1. Decided to give the Federal Reserve even more power.
2. Continued to move in a Bushian direction on civil liberties and the national surveillance state.
3. Nominated an anti-choice, anti-contraception senior official for Health and Human Services.
4. Is practicing indefinite detention, just not at Guantanamo.
Yeah, this is what I voted for.
Our capacity for disappointment is impressive, isn't it? And still we hope.By Belle, at 4:59 PM
I can't believe how often I've been disappointed in Obama since he took office. I mean it just hasn't seemed like there was a reason for him to be giving in like he has been. The only thing I could think of was that he was hoarding his political capital and, if that is the case, I hope it works. Because it looks like he doesn't have the votes necessary to get the public option in health care passed and that is a must have. If any of those things he's done has given him some arm twisting leverage against even just the stupid ass Democrats that are holding out like that moron Mary Landrieu from my home state, then they will have been well worth the price.By Rebecca, at 9:54 PM
He's said that he wants a health reform bill on his desk by October, and it absolutely needs to include a public option. If over 40 million people were uninsured at the beginning of the presidential campaign, then that number is probably well over 50 million by now at the rate people were losing their homes and jobs. If he gets that passed, I'm hoping - and expecting - him to start using whatever mandate, political capital or any other kind of strength he's got to start making the kinds of changes we elected him to make.
But this is the delicate political tightwire he's got to walk right now, and he's going to need every last little scrap of goodwill he can muster to get it done. I just hope we pick up enough new seats in both houses in 2010 that we won't have to deal with this bullshit for much longer.
I have to say that I'm with Kos on this one, we don't need just more Dems anymore, we need better ones. With the whole Republican party turning into such a freaking joke, I'm hoping this will soon be a reality.
From my point of view, doing serious domestic policy reform like health care or regulating the financial industry is going to require changing the political incentives in congress. Right now there are just too many Democrats in marginal regions of the country who are worried that if they piss off powerful interests the funds that have been fueling their campaigns are going to go to their opponents - and then they'll lose. Without some system of public financing of campaigns, it will always be dollars that talk rather than people.By Arbitrista, at 8:32 AM
As for national security issues, I think Obama is just too risk adverse - he doesn't want to have some attack on his watch and get blamed for it because he could have tortured or imprisoned somebody and didn't. It's political cowardice of the worst kind. Whether he's doing these things out of weakness or calculation doesn't matter to me. If we get a "health care reform" without a real public option and nothing happens on climate change, I'm going to go from expressing frustration to becoming an outright opponent.
I completely agree. But campaign reform is going to take awhile, and he wants to push health care through by the end of the year, so I still think it's possible he's subtly building leverage. Why else would he possibly be holding back on something as easy as Don't Ask, Don't Tell?By Rebecca, at 11:39 AM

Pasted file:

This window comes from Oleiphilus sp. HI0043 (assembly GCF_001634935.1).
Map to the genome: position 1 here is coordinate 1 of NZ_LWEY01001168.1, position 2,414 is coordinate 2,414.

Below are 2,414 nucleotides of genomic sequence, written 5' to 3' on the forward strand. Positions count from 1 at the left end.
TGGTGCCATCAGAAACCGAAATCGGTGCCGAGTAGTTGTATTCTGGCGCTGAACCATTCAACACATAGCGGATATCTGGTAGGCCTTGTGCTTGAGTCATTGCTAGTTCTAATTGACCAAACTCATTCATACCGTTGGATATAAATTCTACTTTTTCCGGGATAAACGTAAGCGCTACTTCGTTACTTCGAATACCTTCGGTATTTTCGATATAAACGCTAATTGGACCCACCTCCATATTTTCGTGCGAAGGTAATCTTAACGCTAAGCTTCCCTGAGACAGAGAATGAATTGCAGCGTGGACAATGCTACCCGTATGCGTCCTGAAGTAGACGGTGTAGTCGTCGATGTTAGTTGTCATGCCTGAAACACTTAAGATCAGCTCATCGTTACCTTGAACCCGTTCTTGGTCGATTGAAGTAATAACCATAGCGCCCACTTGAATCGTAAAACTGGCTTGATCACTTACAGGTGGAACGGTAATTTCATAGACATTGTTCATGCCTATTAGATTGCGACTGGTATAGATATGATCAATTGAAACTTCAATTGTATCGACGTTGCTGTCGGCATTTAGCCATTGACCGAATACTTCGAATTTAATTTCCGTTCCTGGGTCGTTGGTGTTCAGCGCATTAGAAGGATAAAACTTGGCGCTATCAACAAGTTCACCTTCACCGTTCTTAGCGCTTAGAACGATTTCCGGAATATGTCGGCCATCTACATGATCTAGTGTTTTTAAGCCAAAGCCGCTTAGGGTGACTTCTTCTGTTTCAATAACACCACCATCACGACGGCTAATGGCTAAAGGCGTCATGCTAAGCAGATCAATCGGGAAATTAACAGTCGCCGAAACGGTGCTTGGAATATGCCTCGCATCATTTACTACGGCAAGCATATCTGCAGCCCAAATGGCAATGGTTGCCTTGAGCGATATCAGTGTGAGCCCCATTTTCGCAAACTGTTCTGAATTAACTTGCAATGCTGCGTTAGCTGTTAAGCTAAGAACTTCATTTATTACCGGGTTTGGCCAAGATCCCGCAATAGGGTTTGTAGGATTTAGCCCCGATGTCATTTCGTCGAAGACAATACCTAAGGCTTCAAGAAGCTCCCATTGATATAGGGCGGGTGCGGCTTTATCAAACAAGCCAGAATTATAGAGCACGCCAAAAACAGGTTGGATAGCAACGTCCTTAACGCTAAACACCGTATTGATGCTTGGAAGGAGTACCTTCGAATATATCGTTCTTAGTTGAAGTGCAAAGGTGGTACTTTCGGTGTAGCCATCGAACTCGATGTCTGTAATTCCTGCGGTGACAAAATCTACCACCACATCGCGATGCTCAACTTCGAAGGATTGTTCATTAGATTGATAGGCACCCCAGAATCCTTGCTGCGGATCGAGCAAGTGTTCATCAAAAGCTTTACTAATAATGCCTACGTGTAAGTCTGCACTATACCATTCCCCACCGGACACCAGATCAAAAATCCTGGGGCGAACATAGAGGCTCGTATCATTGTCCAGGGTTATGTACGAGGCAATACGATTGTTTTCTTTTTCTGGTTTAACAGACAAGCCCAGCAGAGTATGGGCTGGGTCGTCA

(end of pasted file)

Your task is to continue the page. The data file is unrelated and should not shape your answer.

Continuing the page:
You're probably right about national security, too, but I feel like we have to cut him some slack there. I mean, with what he's facing on so many fronts - Iraq, Afghanistan, Pakistan, Iran and N Korea, plus the usual Israel/Palestine conflicts - I don't know how it's possible to keep so many explosive balls in the air. All he can do is what he thinks best and, even though I strongly disagree with some of it, I think we have to remember that he's got access to a lot of information that we don't when he makes those decisions. I just can't believe he'd be doing some of this stuff without very good reason.
And then you throw in the economy, and I have to wonder, has there ever been a president that has had to deal with so much at one time? But, yeah, it's disappointing and frustrating and if he doesn't get any of these things done, then he isn't doing what we elected him to do.
If not him, though, then who? There certainly won't be any Dems challenging him in four years. He's just gotta come through for us, and I think the best thing we can do is keep pressure on our own reps and senators to support the issues we want. Lots and lots of e-mails through the national websites, and making our votes count in the mid-term elections.
The public had seldom been as involved as they were during the last election and we have to stay that way. I still believe that the fewer people Obama has to appease in Congress, the faster he can achieve the goals we're after.
Which, of course, brings us back to campaign reform. But, you know, it's not always he with the most dollars who wins. Plus, some of the smarter candidates might start using the web to get a lot of small donations from regular people the way Obama did. Some kind of way, we need to get the right people up there, and this is our best shot at it, with the opposition in tatters.
I keep telling myself it's still early days yet, and there's probably a lot going on behind the scenes that we don't have a clue about. It's the only way that I can sustain the hope that there will be some awfully good stuff coming after all the crap we're putting up with now.